The evening follows the same routine as every other day: dinner with the family, put the kids to bed and watch a show on the television (the Game of Thrones).
Finally, Joe spends a couple of moments talking about the events of the day with his wife until they turn the lights off and get some sleep.
I bet you know how Joe feels, so I have a question for you. Can you guess the two magic words that describe his situation accurately?
Yes, it’s ineffective habits.
When you look closer at Joe’s day, you will realize that his life consists of many unproductive and ineffective habits. These habits seem to eat up the majority of Joe’s day, thus lowering his energy levels to zero.
By replacing a couple of ineffective habits with productive ones, Joe’s well-being and productivity would improve dramatically. In other words, he might have a chance to keep his desk clean of the paperwork if he’d make some changes in his life.
Do you have any habits to help you?
Some habits are formed very easily while it’s very difficult to make others stick. I bet you’ve also found that it is much easier to slip into bad habits than to form good ones.
While you can create a bunch of bad habits, it is also possible to create new and powerful habits that will change your life.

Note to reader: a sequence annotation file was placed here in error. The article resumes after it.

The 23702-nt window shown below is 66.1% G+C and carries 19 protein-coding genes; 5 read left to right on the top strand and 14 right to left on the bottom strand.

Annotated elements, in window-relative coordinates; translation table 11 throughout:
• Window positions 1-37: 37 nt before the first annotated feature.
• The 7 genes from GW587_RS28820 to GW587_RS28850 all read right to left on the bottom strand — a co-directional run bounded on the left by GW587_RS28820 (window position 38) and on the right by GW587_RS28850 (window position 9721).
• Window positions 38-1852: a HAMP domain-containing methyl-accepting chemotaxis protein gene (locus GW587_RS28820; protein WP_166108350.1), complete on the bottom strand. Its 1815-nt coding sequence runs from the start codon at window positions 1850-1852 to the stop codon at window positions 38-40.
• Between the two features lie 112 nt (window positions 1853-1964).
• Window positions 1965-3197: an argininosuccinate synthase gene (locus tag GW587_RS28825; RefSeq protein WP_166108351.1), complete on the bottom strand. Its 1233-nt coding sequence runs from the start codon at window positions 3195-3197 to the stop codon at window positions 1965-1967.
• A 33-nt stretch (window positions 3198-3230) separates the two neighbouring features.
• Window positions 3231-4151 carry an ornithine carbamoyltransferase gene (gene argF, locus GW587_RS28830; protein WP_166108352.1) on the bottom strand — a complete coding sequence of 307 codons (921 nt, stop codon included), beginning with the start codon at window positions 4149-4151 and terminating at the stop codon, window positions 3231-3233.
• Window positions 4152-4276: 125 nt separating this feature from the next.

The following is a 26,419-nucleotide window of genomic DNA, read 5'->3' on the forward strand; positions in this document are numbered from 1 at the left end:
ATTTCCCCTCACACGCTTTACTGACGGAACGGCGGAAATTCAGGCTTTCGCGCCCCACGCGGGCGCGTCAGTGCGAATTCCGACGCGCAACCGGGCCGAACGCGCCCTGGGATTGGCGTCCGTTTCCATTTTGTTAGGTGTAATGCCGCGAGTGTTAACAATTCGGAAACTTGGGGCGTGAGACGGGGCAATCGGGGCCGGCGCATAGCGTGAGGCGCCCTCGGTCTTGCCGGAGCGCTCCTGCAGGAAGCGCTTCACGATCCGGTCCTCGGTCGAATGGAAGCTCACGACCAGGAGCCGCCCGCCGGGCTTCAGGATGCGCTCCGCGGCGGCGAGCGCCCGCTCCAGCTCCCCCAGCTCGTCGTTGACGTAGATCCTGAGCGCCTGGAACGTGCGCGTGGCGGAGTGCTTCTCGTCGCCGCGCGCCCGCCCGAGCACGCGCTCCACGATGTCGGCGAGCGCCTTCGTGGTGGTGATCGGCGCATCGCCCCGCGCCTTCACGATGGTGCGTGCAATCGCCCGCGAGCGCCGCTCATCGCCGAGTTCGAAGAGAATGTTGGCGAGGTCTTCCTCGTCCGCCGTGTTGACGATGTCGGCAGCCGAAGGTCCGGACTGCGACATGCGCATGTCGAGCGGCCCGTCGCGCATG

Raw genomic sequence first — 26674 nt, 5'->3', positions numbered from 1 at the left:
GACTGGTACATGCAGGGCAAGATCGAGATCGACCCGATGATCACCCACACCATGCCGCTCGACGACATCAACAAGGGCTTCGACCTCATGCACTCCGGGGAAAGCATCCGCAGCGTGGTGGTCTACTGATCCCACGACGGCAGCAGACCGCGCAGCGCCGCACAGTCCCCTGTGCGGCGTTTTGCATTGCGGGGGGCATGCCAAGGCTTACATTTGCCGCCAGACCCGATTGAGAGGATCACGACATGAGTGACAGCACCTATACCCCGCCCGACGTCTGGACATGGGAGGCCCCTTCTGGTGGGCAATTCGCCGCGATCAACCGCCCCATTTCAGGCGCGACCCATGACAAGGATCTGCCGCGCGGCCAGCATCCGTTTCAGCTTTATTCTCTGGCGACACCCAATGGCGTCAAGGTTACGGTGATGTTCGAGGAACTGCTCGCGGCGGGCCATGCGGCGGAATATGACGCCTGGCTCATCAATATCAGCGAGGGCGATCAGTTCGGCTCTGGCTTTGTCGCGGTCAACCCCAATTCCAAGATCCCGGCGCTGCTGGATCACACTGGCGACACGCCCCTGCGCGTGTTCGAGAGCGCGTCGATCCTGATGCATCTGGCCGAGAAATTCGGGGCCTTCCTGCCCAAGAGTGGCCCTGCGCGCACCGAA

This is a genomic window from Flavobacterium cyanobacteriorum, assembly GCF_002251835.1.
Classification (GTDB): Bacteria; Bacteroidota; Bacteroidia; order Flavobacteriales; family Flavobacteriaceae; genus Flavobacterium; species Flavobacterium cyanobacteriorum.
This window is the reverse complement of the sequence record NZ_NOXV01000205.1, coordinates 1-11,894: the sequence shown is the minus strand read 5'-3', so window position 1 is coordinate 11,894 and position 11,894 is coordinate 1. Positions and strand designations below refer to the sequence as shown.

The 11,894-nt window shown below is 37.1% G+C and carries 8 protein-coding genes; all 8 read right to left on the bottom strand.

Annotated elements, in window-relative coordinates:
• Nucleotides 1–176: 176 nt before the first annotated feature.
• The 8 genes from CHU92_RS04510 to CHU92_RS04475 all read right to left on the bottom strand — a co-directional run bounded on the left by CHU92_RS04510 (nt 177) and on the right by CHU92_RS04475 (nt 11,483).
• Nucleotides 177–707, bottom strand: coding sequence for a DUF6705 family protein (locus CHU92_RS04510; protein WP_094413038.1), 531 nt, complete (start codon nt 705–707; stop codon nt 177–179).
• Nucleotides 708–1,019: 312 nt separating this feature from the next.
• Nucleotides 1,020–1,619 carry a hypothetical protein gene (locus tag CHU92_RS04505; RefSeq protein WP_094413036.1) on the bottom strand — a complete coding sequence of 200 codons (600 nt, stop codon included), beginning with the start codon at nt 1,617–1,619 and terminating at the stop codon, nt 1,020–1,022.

For instance, these are the good habits that I have created for myself in the last few years:
- Becoming an early riser
- Eating healthy (thus losing weight)
- Exercising daily
- Becoming more productive
- Reading and writing on a daily basis
There is one habit that connects all these new, powerful habits on my list: the replacement habit (I replaced old habits with new ones). When you decide to replace an older habit with a new one, miracles will occur.
Even if the change is only a minor one, it can still yield massive results in the long run.
That’s the real power of habits: if you keep executing them consistently, they will change your life – for better or for worse.
Here’s how Joe changed his life
Here are the elements you need to master before you can start a new, successful habit:
1. Awareness: realizing that there is a need for a new habit or replacing an old one.
2. Motivation and mindsets: having the right mindset and motivation to learn a new habit.
3. Preparation: making small preparations to execute your new habit every day.
4. Launch phase: deciding on the optimum date to start a new habit.
5. Execution: executing the habit consistently using the right tools to help.
6. Exceptions and allowance: preparing for some exceptions to your new rules and allowing yourself temporary breaks from your good habit.
7. Triggers: being aware of what makes you want to get rid of the old habit.
8. Support group: selecting people to support you, if you slip back into your old habit.
The previous 8 points are just an overview of the steps you need to take. If you want to learn the specifics of learning a new habit (with an example of how Joe fixed his situation), download my free e-book to find out more:
All you have to do is to right-click the book cover and choose “Save Link As” (Chrome/FireFox) or “Save Target As” (Internet Explorer) in your browser!
Creating new habits requires work, but with proper planning (and with the information I provided here), the process should be easier a bit more straightforward.
Grab the e-book now and start forming new successful habits!